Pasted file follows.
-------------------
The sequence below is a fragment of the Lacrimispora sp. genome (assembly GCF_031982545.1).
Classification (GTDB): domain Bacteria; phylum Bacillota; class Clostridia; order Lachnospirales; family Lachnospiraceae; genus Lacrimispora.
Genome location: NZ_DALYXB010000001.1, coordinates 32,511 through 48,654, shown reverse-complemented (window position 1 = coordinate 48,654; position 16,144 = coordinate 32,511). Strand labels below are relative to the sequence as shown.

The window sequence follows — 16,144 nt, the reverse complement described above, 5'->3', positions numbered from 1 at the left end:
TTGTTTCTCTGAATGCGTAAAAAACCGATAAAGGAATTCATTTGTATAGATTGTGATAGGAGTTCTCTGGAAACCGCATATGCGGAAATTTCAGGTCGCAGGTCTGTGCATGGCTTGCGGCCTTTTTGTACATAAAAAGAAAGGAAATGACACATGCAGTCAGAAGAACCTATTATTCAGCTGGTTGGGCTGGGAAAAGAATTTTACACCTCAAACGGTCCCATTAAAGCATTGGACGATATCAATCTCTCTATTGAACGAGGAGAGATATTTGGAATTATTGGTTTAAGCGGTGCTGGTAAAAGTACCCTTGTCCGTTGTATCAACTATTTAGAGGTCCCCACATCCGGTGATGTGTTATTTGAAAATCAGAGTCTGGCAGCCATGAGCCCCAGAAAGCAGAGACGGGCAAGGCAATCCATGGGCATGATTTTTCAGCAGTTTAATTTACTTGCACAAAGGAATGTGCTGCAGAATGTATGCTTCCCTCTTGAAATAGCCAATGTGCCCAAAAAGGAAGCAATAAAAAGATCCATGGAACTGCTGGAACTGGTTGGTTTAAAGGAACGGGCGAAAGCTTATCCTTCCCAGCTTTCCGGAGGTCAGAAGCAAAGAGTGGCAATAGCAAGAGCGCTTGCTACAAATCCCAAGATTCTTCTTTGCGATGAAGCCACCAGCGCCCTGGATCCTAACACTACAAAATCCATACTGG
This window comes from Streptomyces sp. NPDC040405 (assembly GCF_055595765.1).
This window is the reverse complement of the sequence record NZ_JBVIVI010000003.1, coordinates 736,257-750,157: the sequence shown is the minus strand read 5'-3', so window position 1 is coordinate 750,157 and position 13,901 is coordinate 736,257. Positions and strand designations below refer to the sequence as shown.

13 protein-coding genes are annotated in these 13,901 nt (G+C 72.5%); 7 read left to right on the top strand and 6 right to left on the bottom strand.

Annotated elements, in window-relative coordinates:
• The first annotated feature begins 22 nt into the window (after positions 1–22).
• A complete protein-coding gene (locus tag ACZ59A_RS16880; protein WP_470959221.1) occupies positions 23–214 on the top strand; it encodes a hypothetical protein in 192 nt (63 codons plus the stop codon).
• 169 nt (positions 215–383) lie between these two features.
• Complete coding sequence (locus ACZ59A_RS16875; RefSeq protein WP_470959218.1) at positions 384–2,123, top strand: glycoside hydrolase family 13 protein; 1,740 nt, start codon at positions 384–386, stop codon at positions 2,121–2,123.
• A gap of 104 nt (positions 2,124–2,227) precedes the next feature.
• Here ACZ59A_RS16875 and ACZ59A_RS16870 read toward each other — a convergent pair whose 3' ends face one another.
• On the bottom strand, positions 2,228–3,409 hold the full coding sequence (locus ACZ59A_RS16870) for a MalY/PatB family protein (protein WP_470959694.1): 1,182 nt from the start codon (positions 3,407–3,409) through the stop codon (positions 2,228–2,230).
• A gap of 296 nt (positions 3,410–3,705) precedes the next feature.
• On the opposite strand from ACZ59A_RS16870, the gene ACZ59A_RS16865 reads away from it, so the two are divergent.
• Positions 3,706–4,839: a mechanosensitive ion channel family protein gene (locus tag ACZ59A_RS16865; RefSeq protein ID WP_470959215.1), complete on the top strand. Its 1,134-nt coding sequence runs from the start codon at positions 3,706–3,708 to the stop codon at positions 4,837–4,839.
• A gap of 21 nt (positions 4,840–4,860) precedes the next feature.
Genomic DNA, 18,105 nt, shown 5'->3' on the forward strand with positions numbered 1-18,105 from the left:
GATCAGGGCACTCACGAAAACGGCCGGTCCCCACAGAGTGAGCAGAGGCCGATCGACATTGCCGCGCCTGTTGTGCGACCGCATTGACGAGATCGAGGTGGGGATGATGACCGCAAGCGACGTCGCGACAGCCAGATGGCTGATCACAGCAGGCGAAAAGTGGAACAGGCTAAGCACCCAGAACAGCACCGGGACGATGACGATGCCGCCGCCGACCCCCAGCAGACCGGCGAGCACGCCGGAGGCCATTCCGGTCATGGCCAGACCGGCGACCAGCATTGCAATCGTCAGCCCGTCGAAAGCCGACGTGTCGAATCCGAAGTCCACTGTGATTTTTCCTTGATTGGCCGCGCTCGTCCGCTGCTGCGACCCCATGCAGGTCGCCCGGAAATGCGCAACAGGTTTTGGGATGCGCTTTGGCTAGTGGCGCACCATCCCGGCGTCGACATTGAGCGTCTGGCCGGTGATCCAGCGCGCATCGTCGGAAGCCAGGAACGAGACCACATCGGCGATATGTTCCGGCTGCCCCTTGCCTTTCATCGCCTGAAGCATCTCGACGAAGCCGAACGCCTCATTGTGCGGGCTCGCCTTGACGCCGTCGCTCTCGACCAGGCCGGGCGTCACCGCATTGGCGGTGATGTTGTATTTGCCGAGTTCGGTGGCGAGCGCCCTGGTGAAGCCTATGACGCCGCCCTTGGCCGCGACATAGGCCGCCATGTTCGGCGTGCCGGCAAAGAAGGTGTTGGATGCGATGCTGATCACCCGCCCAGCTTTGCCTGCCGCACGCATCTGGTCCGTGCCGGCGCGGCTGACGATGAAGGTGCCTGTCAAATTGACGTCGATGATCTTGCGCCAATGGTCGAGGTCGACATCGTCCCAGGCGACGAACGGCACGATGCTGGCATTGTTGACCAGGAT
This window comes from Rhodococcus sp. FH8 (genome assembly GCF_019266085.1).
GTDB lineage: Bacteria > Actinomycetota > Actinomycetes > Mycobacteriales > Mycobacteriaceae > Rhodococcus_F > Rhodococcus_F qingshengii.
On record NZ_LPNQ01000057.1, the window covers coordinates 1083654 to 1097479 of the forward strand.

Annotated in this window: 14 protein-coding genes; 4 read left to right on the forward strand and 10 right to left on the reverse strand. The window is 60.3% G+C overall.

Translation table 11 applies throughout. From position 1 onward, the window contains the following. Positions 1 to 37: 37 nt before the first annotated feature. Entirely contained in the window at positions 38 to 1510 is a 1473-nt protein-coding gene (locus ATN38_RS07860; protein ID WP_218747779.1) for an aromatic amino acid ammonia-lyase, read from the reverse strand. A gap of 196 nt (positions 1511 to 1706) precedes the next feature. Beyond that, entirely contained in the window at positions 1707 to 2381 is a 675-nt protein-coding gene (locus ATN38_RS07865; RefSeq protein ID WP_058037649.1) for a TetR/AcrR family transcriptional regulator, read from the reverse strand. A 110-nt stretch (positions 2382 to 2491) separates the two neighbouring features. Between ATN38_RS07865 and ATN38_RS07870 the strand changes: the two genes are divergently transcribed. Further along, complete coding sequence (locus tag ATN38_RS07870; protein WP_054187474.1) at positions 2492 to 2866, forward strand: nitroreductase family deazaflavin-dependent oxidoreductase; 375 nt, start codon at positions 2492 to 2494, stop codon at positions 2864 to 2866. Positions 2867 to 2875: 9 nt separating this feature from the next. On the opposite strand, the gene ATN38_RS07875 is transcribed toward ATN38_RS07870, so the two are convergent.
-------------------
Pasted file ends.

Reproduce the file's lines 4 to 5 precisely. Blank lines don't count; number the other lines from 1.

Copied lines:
The window sequence follows — 16,144 nt, the reverse complement described above, 5'->3', positions numbered from 1 at the left end:
TTGTTTCTCTGAATGCGTAAAAAACCGATAAAGGAATTCATTTGTATAGATTGTGATAGGAGTTCTCTGGAAACCGCATATGCGGAAATTTCAGGTCGCAGGTCTGTGCATGGCTTGCGGCCTTTTTGTACATAAAAAGAAAGGAAATGACACATGCAGTCAGAAGAACCTATTATTCAGCTGGTTGGGCTGGGAAAAGAATTTTACACCTCAAACGGTCCCATTAAAGCATTGGACGATATCAATCTCTCTATTGAACGAGGAGAGATATTTGGAATTATTGGTTTAAGCGGTGCTGGTAAAAGTACCCTTGTCCGTTGTATCAACTATTTAGAGGTCCCCACATCCGGTGATGTGTTATTTGAAAATCAGAGTCTGGCAGCCATGAGCCCCAGAAAGCAGAGACGGGCAAGGCAATCCATGGGCATGATTTTTCAGCAGTTTAATTTACTTGCACAAAGGAATGTGCTGCAGAATGTATGCTTCCCTCTTGAAATAGCCAATGTGCCCAAAAAGGAAGCAATAAAAAGATCCATGGAACTGCTGGAACTGGTTGGTTTAAAGGAACGGGCGAAAGCTTATCCTTCCCAGCTTTCCGGAGGTCAGAAGCAAAGAGTGGCAATAGCAAGAGCGCTTGCTACAAATCCCAAGATTCTTCTTTGCGATGAAGCCACCAGCGCCCTGGATCCTAACACTACAAAATCCATACTGG